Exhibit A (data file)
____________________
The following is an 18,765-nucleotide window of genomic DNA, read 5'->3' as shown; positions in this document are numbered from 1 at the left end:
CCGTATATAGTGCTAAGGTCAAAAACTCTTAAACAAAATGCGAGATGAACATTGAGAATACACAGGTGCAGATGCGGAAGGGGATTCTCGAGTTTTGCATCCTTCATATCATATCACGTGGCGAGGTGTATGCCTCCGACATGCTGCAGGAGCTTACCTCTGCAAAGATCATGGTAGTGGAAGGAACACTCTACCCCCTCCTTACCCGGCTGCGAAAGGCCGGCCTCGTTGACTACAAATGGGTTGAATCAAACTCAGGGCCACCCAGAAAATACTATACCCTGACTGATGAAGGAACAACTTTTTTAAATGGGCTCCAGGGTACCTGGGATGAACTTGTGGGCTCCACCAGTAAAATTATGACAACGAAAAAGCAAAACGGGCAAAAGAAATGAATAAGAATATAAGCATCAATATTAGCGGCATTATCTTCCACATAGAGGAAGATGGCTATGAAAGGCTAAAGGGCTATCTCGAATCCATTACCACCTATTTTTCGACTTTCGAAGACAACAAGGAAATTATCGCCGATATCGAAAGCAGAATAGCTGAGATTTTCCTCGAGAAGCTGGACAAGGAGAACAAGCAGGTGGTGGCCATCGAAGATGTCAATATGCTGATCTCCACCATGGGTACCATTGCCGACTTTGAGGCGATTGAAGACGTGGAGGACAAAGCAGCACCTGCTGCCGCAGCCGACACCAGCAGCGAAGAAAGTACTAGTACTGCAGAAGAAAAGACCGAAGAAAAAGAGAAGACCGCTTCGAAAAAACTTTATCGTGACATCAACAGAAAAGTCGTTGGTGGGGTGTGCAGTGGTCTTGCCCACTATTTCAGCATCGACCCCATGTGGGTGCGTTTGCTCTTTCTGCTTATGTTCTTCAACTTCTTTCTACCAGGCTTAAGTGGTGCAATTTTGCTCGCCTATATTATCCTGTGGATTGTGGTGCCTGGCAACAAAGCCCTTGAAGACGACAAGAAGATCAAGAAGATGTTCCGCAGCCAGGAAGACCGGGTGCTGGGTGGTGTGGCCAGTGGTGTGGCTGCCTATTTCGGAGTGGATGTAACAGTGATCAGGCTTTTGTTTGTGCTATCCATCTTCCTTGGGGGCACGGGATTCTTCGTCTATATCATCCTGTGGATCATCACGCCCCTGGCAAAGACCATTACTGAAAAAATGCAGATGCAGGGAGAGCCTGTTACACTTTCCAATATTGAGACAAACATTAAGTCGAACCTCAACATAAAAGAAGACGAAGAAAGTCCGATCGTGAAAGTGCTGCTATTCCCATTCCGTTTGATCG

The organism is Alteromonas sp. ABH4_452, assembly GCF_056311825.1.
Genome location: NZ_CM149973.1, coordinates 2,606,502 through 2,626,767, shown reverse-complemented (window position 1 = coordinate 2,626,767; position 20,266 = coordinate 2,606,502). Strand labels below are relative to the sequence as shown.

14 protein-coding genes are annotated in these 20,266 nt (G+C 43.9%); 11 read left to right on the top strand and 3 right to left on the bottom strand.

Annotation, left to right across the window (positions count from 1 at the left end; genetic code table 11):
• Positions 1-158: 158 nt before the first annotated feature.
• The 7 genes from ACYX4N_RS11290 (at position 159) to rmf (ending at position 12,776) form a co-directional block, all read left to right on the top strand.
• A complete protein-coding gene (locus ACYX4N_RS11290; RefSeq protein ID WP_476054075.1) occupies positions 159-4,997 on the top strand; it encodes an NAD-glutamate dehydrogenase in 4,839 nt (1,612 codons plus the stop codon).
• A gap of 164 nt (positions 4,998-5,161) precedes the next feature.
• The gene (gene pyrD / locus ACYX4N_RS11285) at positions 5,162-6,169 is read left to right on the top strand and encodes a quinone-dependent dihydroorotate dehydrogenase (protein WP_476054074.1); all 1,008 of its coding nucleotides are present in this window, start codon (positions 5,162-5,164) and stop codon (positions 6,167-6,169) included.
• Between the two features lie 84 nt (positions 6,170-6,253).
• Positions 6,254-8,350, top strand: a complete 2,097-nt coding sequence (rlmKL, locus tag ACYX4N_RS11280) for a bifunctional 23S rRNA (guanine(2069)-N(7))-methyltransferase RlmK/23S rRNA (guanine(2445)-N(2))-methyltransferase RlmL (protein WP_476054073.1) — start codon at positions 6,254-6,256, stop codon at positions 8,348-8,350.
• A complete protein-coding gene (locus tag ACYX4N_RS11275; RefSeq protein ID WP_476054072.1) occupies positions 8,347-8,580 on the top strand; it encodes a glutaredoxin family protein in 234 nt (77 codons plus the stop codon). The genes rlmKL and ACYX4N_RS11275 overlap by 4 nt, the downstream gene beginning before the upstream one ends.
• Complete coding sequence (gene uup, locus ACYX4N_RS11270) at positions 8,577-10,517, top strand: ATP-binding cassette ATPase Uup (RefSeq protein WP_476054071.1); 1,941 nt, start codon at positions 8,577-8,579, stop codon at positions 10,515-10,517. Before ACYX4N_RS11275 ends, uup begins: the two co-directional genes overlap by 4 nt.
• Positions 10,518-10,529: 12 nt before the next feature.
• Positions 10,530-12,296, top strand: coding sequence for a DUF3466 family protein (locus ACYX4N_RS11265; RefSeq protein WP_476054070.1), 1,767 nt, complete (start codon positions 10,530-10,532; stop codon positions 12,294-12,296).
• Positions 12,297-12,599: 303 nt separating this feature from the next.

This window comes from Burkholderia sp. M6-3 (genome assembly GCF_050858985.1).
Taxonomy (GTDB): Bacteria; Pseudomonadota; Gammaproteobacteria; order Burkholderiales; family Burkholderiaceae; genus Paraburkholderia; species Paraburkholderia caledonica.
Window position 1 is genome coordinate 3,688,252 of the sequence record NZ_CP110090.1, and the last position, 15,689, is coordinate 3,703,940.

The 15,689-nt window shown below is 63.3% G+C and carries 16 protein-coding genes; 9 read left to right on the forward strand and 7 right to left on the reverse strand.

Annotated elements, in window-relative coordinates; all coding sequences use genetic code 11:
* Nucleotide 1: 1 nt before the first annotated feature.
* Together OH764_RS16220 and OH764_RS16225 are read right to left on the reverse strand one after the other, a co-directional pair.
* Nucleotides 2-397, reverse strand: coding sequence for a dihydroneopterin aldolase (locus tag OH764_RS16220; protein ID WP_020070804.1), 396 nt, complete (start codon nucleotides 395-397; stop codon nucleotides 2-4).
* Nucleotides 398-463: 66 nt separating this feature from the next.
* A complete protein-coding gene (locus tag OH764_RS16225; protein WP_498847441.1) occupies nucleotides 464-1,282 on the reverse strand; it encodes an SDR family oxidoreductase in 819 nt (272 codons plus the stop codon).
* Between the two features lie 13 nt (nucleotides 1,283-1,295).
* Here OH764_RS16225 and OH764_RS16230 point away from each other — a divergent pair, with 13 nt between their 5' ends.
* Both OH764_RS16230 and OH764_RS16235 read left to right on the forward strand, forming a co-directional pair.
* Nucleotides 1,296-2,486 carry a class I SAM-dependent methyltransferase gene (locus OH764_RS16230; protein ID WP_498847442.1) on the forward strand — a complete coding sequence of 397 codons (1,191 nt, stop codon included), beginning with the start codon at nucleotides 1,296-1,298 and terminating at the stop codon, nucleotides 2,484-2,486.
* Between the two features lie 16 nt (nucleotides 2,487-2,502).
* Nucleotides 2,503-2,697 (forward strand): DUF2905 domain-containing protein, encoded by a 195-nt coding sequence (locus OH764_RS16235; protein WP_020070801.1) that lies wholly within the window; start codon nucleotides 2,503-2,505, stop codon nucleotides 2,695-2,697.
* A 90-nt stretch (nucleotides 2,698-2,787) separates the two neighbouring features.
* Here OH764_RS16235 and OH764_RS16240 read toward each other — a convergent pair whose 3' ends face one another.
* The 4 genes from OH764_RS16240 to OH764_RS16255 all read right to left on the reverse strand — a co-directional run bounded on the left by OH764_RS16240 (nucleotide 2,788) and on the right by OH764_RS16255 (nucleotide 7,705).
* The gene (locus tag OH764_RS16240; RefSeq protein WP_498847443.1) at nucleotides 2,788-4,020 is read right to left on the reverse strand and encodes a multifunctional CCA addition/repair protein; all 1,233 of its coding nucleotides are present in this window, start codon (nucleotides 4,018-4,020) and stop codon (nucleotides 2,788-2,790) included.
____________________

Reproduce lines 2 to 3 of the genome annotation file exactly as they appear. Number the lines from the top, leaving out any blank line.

CCGTATATAGTGCTAAGGTCAAAAACTCTTAAACAAAATGCGAGATGAACATTGAGAATACACAGGTGCAGATGCGGAAGGGGATTCTCGAGTTTTGCATCCTTCATATCATATCACGTGGCGAGGTGTATGCCTCCGACATGCTGCAGGAGCTTACCTCTGCAAAGATCATGGTAGTGGAAGGAACACTCTACCCCCTCCTTACCCGGCTGCGAAAGGCCGGCCTCGTTGACTACAAATGGGTTGAATCAAACTCAGGGCCACCCAGAAAATACTATACCCTGACTGATGAAGGAACAACTTTTTTAAATGGGCTCCAGGGTACCTGGGATGAACTTGTGGGCTCCACCAGTAAAATTATGACAACGAAAAAGCAAAACGGGCAAAAGAAATGAATAAGAATATAAGCATCAATATTAGCGGCATTATCTTCCACATAGAGGAAGATGGCTATGAAAGGCTAAAGGGCTATCTCGAATCCATTACCACCTATTTTTCGACTTTCGAAGACAACAAGGAAATTATCGCCGATATCGAAAGCAGAATAGCTGAGATTTTCCTCGAGAAGCTGGACAAGGAGAACAAGCAGGTGGTGGCCATCGAAGATGTCAATATGCTGATCTCCACCATGGGTACCATTGCCGACTTTGAGGCGATTGAAGACGTGGAGGACAAAGCAGCACCTGCTGCCGCAGCCGACACCAGCAGCGAAGAAAGTACTAGTACTGCAGAAGAAAAGACCGAAGAAAAAGAGAAGACCGCTTCGAAAAAACTTTATCGTGACATCAACAGAAAAGTCGTTGGTGGGGTGTGCAGTGGTCTTGCCCACTATTTCAGCATCGACCCCATGTGGGTGCGTTTGCTCTTTCTGCTTATGTTCTTCAACTTCTTTCTACCAGGCTTAAGTGGTGCAATTTTGCTCGCCTATATTATCCTGTGGATTGTGGTGCCTGGCAACAAAGCCCTTGAAGACGACAAGAAGATCAAGAAGATGTTCCGCAGCCAGGAAGACCGGGTGCTGGGTGGTGTGGCCAGTGGTGTGGCTGCCTATTTCGGAGTGGATGTAACAGTGATCAGGCTTTTGTTTGTGCTATCCATCTTCCTTGGGGGCACGGGATTCTTCGTCTATATCATCCTGTGGATCATCACGCCCCTGGCAAAGACCATTACTGAAAAAATGCAGATGCAGGGAGAGCCTGTTACACTTTCCAATATTGAGACAAACATTAAGTCGAACCTCAACATAAAAGAAGACGAAGAAAGTCCGATCGTGAAAGTGCTGCTATTCCCATTCCGTTTGATCG

The organism is Alteromonas sp. ABH4_452, assembly GCF_056311825.1.